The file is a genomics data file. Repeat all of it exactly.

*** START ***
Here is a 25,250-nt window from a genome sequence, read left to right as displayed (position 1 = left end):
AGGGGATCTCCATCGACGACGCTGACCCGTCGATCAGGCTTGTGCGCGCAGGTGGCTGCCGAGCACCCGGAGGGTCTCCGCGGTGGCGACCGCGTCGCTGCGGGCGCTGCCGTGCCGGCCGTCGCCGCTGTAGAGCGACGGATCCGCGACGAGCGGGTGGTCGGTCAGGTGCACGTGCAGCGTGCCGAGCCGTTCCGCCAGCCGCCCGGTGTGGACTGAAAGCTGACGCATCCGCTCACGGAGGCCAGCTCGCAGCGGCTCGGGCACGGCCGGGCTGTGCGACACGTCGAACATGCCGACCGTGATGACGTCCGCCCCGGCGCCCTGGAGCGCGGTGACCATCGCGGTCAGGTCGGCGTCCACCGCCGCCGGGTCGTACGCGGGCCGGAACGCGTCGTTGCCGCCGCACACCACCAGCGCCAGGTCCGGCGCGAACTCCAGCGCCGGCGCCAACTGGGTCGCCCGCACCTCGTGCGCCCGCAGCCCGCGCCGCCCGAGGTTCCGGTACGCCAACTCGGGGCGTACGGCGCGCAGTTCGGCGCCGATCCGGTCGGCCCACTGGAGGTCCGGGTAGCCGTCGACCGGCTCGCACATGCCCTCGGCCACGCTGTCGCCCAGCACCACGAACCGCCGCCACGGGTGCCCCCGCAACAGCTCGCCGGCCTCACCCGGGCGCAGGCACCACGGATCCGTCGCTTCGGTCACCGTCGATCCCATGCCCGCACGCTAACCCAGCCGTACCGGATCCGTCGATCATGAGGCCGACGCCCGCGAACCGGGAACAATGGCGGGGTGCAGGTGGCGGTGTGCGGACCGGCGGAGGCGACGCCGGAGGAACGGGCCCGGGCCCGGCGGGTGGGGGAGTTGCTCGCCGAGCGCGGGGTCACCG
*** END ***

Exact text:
Here is a 25,250-nt window from a genome sequence, read left to right as displayed (position 1 = left end):
AGGGGATCTCCATCGACGACGCTGACCCGTCGATCAGGCTTGTGCGCGCAGGTGGCTGCCGAGCACCCGGAGGGTCTCCGCGGTGGCGACCGCGTCGCTGCGGGCGCTGCCGTGCCGGCCGTCGCCGCTGTAGAGCGACGGATCCGCGACGAGCGGGTGGTCGGTCAGGTGCACGTGCAGCGTGCCGAGCCGTTCCGCCAGCCGCCCGGTGTGGACTGAAAGCTGACGCATCCGCTCACGGAGGCCAGCTCGCAGCGGCTCGGGCACGGCCGGGCTGTGCGACACGTCGAACATGCCGACCGTGATGACGTCCGCCCCGGCGCCCTGGAGCGCGGTGACCATCGCGGTCAGGTCGGCGTCCACCGCCGCCGGGTCGTACGCGGGCCGGAACGCGTCGTTGCCGCCGCACACCACCAGCGCCAGGTCCGGCGCGAACTCCAGCGCCGGCGCCAACTGGGTCGCCCGCACCTCGTGCGCCCGCAGCCCGCGCCGCCCGAGGTTCCGGTACGCCAACTCGGGGCGTACGGCGCGCAGTTCGGCGCCGATCCGGTCGGCCCACTGGAGGTCCGGGTAGCCGTCGACCGGCTCGCACATGCCCTCGGCCACGCTGTCGCCCAGCACCACGAACCGCCGCCACGGGTGCCCCCGCAACAGCTCGCCGGCCTCACCCGGGCGCAGGCACCACGGATCCGTCGCTTCGGTCACCGTCGATCCCATGCCCGCACGCTAACCCAGCCGTACCGGATCCGTCGATCATGAGGCCGACGCCCGCGAACCGGGAACAATGGCGGGGTGCAGGTGGCGGTGTGCGGACCGGCGGAGGCGACGCCGGAGGAACGGGCCCGGGCCCGGCGGGTGGGGGAGTTGCTCGCCGAGCGCGGGGTCACCG